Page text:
No politics! I will not talk about politics. I do not want to. It is too serious and not fun. Other people can do that if they are bored.”

    We often get into politics in the comments, and Fauna doesn’t seem to mind that, but she and the other mods rarely get involved.

    I think that’s why I like it better than the other translation sites. They seem so angry. What’s the phrase I’m looking for … a tempest in a teacup seems close.

  • tom2

    Kai,

    please explain your definition of ‘disgruntled foreigners’?

    thks

  • pimp

    ^small cock? and jealous

  • Kai

    @ Tom:

    You still bothering just shows you’re bored enough yet. I’ll comment as long as I have something to say and the time to say it. Jay K mentioned not having seen me in a while. As some here might recall, I was vacationing in Hong Kong during that time.

    You describing me as “pompous” is effectively calling me “pompous.” Don’t tell me you’re that colloquially retarded as to not understand how “calling someone names” is used. ;)

    @ Dented:

    Very true. I think one of the contributing factors for the prevalence of corruption in education (amongst other areas) of China is just how different the socio-economic stakes are here compared to many other countries. It really sucks and it still boils back down to that timeless question of what has to change or evolve with society before its members care more about working together to give everyone a fair chance than feeling like they can only be bothered with caring for themselves and their own, the rest be damned.

    @ tom2:

    A disgruntled foreigner can be a foreigner who isn’t at peace with the jarring differences he’s forced to live with here in China. Some people can adapt or accept (without necessarily agreeing with), others can’t or can only manage to survive. A lot of things they witness or experience stresses them out, and frankly, its all very understandable. When they see something, on the internet for example, that reminds them of or reaffirms their anger, disappointment, disgust, etc. with China or the Chinese, it is a often cathartic to express these knee-jerk or even pent-up feelings, especially amongst like-minded people. Didn’t someone mention how their commenting here and how they comment is like “therapy for foreigners?”

    Imagine the analogue: A Chinese transfer student or recent immigrant to the States or Europe, finding some Chinese community blog/forum (mitbbs.com anyone?) and unloading their own anger, disappointment, disgust, etc. on there. In either situation, there will be people who agree or disagree with what is expressed or vented.

    I think chinaSMACK attracts disgruntled foreigners (not that all foreigners reading this are disgruntled) because this website offers another source of news and phenomenon that can often reaffirm disgruntled foreigners’ negative impressions of China or the Chinese. “Oh look, another gold-digging Chinese whore, another corrupt government bastard, another example of systemic failure in product safety” etc. etc. etc. Reading these things can make them feel validated in how they already felt, and there’s just a wee small gap before that validation becomes validation of one’s own inherent “superiority.”

    Disgruntled people need affirmation. They can get plenty from chinaSMACK.

    Okay, so that’s something of a half-assed psychological profile. Can I trust that no one is going to try to accuse me of saying this is what every reader of chinaSMACK is like? The people who aren’t like this shouldn’t feel perturbed at all. Those who are like this probably wouldn’t recognize it anyway, just like how Tom thinks I’m pompous but I don’t. Some will have the self-deprecating humor to entertain the possibility just as I, for example, accept that we could all be pompous asses in each other’s eyes.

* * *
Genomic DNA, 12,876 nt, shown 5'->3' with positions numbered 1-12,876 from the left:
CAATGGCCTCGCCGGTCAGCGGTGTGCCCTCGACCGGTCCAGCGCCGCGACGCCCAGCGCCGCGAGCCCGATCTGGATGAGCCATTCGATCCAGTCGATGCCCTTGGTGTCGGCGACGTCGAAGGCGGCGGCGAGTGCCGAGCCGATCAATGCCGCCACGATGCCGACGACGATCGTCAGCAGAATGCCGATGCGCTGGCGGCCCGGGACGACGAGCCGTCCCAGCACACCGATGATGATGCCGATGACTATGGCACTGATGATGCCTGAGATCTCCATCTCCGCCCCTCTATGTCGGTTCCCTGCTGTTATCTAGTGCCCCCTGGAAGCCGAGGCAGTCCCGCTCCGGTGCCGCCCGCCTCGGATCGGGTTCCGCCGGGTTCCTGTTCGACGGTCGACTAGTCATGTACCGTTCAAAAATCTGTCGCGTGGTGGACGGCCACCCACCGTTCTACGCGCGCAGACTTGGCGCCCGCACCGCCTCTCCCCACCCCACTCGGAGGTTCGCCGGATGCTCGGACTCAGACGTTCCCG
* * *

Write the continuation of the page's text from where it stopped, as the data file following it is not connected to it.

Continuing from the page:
• Hammy

    Even though I am not against the GaoKao system and I like that people can experience that amount of stress to prepare themselves for future work stress, I still feel that it’s a waste of time and energy to learn something that one is never going to use and will probably forget all about it right after the test. The system should perhaps promote or even enforce specialization at an early age, like in high school or in middle school. Maybe at high school level or even middle school, people should be forced to choose a major. And university should accept people based on how well each do in their own major.

  • skydiggity

    @Hammy
    I suppose that would be closer to European education than North American, and as North American education seems to be what the Chinese education system tries so often to mimic (SATs anyone?) it would defeat the purpose of this education reformation we’ve been observing for the past two decades.

    I think one of the major problems not only in the high school level but even the tertiary education is that their specialisation so often ends up NOT being what they are doing. China , IMHO , doesn’t need more specialisation but more diversification.

    One of the major things we learn in high school and university isn’t the actual academia we study, but the management of projects, the setting of goals, and the completion from beginning to end. The process of being a successful individual. This is why I feel that these teachers are in most cases atm are wrongly and unfairly educating their students. Instead of focusing on test taking skills, and the proper way to organize and use their information they’ve learned, they are leaning much too heavily on the actual content of the test, trying to teach mere children every fact and figure they, the teachers, can get their hands on.

    @Kai

    i just deleted what i was about to write towards you because i went up and actually finished reading what you posted, and decided to be a little nicer because of your near objectiveness. however, i will say this much, please stop whining no one likes a whiner.